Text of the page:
5 Tips For Selecting Your Source of Threat Intelligence InformationNigel Houghton
In today’s digital world, cybersecurity threats are on the rise, and businesses must stay vigilant to protect their sensitive data from cybercriminals. To combat these threats, companies often rely on cybersecurity information vendors to provide them with intelligence information. However, the quality of the intelligence information provided by these vendors has come under scrutiny, and there have been concerns about the accuracy and effectiveness of the information provided. Our experiences at ThreatQuotient give us valuable insights into intelligence information from a very wide variety of sources, from commercial vendors, to industry associations, shared business feeds and other open sources. Here are some thoughts on what to look for and things to be aware of when considering a threat intelligence information source.
One of the primary issues with the intelligence information provided by cybersecurity vendors is its lack of context. The information provided is often technical in nature and can be challenging for non-technical personnel to interpret. This lack of context can lead to misinterpretation of the information, which can lead to incorrect conclusions being drawn. For example, if a vendor provides information about a specific IP address being used in a cyber attack, without providing context on the type of attack, the severity of the attack, or the motivation behind the attack, it may not be helpful to the organization trying to defend against the attack.
Another issue with the intelligence information provided by cybersecurity vendors is its timeliness. Cyber attacks can happen quickly, and organizations need timely information to prevent or mitigate the damage. However, vendors may take days or even weeks to provide intelligence information to their clients. This delay can be significant and can render the information provided useless. By the time the information is received, the damage may have already been done, and the organization may have missed its opportunity to prevent the attack.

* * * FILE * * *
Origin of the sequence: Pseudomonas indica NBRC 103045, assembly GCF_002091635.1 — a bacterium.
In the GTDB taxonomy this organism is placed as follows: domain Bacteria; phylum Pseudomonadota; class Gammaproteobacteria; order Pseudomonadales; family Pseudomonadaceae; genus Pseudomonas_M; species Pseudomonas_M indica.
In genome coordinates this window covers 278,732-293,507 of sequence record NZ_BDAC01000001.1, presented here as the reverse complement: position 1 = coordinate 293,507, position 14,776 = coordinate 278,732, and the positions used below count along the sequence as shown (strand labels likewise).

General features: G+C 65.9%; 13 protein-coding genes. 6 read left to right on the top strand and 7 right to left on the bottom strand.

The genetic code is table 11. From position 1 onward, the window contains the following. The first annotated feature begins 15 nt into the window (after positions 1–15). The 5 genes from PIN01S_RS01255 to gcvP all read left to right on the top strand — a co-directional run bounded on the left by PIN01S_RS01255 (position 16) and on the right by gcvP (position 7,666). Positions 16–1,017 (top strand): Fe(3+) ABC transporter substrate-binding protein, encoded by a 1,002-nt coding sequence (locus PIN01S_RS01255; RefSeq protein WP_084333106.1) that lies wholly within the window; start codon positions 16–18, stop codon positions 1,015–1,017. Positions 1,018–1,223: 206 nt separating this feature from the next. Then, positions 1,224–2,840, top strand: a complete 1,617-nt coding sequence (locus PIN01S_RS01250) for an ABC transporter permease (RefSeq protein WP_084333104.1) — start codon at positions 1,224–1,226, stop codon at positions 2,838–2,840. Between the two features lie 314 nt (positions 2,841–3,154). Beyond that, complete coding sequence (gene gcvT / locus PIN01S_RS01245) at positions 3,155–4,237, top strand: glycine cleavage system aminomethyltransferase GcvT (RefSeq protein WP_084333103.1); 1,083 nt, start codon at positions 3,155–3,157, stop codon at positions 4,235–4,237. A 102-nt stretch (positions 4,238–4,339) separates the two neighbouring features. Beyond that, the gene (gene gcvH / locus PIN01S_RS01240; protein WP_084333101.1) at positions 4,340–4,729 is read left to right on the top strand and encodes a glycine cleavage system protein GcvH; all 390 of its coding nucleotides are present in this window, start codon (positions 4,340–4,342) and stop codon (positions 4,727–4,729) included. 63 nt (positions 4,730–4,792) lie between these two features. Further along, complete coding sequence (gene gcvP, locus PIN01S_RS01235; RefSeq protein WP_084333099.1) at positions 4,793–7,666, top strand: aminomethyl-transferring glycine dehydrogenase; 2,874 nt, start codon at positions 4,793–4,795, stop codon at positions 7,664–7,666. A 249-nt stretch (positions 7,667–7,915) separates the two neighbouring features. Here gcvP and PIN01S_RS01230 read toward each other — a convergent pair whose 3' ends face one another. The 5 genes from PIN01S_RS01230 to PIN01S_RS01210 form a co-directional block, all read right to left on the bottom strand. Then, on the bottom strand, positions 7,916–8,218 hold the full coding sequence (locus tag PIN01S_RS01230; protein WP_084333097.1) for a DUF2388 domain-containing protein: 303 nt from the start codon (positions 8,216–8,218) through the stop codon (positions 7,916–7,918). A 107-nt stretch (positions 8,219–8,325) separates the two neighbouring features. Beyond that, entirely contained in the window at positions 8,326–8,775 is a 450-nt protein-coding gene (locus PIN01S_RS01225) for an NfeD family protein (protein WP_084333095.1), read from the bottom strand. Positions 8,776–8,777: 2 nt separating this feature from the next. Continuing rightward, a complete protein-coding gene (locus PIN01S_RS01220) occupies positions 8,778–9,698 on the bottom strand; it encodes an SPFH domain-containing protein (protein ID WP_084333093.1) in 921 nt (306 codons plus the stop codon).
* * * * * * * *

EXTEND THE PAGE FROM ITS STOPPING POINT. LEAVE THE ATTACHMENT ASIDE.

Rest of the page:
Furthermore, the quality of the intelligence information provided by cybersecurity vendors can vary widely. Some vendors may provide accurate and actionable intelligence, while others may provide information that is outdated or even incorrect. The accuracy of the information provided can depend on the vendor’s expertise, the quality of their sources, and the tools they use to gather and analyze the data. Organizations must, therefore, be diligent in their selection of cybersecurity vendors and should thoroughly evaluate the quality of the intelligence information provided before making any decisions. Some vendors also provide misleading information about current activity, for example a suspected hostile host may be flagged as being active when only one report in the previous week has been received which places it on the same level as another host that has hundreds or even thousands of reports over the same time period.
Remember that quantity and quality are two very different things, and while a vendor might tout the amount of information they provide it is by no means an indication of quality. Too much information can often mean too much noise, which is a hindrance to the security analyst trying to investigate an incident or attempting to predict the next move of a particular threat actor. After all, how useful is ten year old information about an eleven year old vulnerability that may have once been used in an exploit kit by a now defunct actor group?
In addition to the quality of the intelligence information provided, there are also concerns about the cost of using commercial cybersecurity vendors. Many vendors charge high fees for their services, and organizations may not always see a clear return on their investment. Furthermore, the cost of using multiple vendors can quickly add up, and organizations may find themselves spending significant amounts of money on cybersecurity without seeing the desired results. Additionally, customers may find themselves paying for open source information they could get for free from other sources.
Finally, there is the issue of vendor bias. Commercial cybersecurity vendors may have their own agendas, and their intelligence information may be influenced by their biases or interests. For example, a vendor that specializes in anti-virus software may provide intelligence information that emphasizes the importance of anti-virus software in preventing cyber attacks. While anti-virus software is undoubtedly essential, this emphasis may distract organizations from other important security measures they should be taking.
In conclusion, while cybersecurity information vendors whether commercial or open source can provide valuable intelligence information to organizations, there are concerns about the context, quality, timeliness, cost, and bias of the information provided. Organizations must, therefore, be diligent in their selection of vendors and should thoroughly evaluate the quality of the intelligence information provided before making any decisions, and in particular pay careful attention to commercial vendors trading on their prior successes or touting the volume of intelligence information they produce. Additionally, organizations should ensure that they have the expertise to interpret the intelligence information provided and should not rely solely on vendors to provide context. Oftentimes, the information shared between businesses operating in the same industry vertical can be much more useful and pertinent than anything produced by a commercial third party. By being vigilant and informed, organizations can better protect themselves from cyber attacks and ensure the safety of their sensitive data, remember to not put all your security eggs into one basket and while you might trust the intelligence coming from a vendor you should always verify the information.